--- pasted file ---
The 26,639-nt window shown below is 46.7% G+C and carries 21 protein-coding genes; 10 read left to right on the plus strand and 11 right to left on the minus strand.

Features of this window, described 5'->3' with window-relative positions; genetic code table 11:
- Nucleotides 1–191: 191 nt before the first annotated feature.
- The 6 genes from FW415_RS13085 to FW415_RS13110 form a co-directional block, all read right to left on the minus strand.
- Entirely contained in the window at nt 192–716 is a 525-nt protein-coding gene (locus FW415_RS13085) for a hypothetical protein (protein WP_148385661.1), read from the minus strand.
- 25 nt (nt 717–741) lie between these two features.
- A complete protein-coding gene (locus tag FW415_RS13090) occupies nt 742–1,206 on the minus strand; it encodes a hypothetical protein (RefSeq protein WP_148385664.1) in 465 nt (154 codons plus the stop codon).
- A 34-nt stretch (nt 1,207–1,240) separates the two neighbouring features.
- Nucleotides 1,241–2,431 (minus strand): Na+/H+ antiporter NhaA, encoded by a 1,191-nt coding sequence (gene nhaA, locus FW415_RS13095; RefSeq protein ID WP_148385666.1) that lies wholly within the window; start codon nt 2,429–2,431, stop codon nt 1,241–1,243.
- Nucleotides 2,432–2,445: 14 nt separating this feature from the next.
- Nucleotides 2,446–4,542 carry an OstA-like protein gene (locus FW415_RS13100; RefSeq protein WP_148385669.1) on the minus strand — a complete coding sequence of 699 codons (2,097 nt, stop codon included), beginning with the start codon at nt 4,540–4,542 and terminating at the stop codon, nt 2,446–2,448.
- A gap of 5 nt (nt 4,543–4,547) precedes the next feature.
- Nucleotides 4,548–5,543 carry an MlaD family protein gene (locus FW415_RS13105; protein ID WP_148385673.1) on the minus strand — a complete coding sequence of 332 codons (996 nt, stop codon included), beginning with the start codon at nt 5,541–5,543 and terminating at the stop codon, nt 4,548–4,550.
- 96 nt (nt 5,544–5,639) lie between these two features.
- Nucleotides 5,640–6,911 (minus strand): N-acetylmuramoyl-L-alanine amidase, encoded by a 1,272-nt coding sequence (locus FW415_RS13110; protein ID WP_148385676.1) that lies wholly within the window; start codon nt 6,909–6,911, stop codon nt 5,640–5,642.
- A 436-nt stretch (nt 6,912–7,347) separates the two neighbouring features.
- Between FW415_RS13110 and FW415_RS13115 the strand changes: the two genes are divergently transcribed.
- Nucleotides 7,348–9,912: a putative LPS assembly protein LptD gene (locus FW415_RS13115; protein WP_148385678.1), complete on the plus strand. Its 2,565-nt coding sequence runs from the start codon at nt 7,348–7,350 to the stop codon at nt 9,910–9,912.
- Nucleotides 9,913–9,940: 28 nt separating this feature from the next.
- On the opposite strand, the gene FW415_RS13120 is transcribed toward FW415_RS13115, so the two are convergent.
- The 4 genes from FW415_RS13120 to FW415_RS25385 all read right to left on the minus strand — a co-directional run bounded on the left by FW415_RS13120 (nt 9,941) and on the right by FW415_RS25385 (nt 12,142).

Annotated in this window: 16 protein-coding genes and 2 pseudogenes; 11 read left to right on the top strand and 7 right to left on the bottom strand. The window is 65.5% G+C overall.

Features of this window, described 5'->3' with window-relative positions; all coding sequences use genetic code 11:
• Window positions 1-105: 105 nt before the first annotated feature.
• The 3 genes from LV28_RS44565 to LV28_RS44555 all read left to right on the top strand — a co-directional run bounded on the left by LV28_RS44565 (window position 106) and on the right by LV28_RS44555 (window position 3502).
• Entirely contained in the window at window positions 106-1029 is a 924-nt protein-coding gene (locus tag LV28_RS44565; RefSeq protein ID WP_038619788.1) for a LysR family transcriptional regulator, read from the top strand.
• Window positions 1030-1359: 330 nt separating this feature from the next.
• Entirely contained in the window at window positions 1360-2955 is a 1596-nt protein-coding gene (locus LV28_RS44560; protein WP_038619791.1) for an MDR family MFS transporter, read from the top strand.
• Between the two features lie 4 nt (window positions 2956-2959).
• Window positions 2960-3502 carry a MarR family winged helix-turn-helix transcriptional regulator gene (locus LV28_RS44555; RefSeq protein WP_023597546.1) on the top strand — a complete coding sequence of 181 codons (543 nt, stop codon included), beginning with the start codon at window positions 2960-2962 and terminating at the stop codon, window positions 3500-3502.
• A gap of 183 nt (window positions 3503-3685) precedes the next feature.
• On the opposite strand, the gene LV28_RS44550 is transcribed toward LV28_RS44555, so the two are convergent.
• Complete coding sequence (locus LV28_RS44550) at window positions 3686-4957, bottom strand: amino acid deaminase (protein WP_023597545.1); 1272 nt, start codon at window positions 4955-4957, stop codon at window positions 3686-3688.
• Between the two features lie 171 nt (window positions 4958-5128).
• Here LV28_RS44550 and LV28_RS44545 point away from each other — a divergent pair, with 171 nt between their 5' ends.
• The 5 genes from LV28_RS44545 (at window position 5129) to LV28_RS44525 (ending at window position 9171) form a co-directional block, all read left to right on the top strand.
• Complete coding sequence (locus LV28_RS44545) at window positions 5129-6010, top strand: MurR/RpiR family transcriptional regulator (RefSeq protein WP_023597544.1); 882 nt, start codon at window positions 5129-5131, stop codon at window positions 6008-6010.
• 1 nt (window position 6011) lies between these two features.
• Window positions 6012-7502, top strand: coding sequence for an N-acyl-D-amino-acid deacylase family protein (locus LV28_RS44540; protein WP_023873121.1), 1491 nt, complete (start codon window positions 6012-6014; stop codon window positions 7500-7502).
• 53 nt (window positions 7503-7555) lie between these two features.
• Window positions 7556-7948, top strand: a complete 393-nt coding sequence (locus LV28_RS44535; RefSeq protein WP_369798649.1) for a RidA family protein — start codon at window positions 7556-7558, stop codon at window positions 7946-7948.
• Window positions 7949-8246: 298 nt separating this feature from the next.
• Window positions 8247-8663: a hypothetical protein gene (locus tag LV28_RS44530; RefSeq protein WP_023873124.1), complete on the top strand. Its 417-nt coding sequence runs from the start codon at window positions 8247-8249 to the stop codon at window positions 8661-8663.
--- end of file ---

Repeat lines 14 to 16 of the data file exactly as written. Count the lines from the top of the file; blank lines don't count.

- 96 nt (nt 5,544–5,639) lie between these two features.
- Nucleotides 5,640–6,911 (minus strand): N-acetylmuramoyl-L-alanine amidase, encoded by a 1,272-nt coding sequence (locus FW415_RS13110; protein ID WP_148385676.1) that lies wholly within the window; start codon nt 6,909–6,911, stop codon nt 5,640–5,642.
- A 436-nt stretch (nt 6,912–7,347) separates the two neighbouring features.